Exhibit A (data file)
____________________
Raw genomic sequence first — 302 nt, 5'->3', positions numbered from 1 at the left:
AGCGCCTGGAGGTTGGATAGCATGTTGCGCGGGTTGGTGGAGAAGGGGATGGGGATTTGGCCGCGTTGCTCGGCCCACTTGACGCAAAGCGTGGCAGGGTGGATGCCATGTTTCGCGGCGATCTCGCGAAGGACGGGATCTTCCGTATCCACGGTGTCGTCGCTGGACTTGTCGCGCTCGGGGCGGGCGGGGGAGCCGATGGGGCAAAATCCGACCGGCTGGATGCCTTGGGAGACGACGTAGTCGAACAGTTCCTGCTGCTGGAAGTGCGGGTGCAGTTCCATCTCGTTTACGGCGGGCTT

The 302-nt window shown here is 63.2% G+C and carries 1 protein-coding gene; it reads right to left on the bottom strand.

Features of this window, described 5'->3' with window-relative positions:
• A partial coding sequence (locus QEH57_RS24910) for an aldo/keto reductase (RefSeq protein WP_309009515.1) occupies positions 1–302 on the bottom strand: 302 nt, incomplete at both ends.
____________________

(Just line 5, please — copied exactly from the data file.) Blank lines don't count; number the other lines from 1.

• A partial coding sequence (locus QEH57_RS24910) for an aldo/keto reductase (RefSeq protein WP_309009515.1) occupies positions 1–302 on the bottom strand: 302 nt, incomplete at both ends.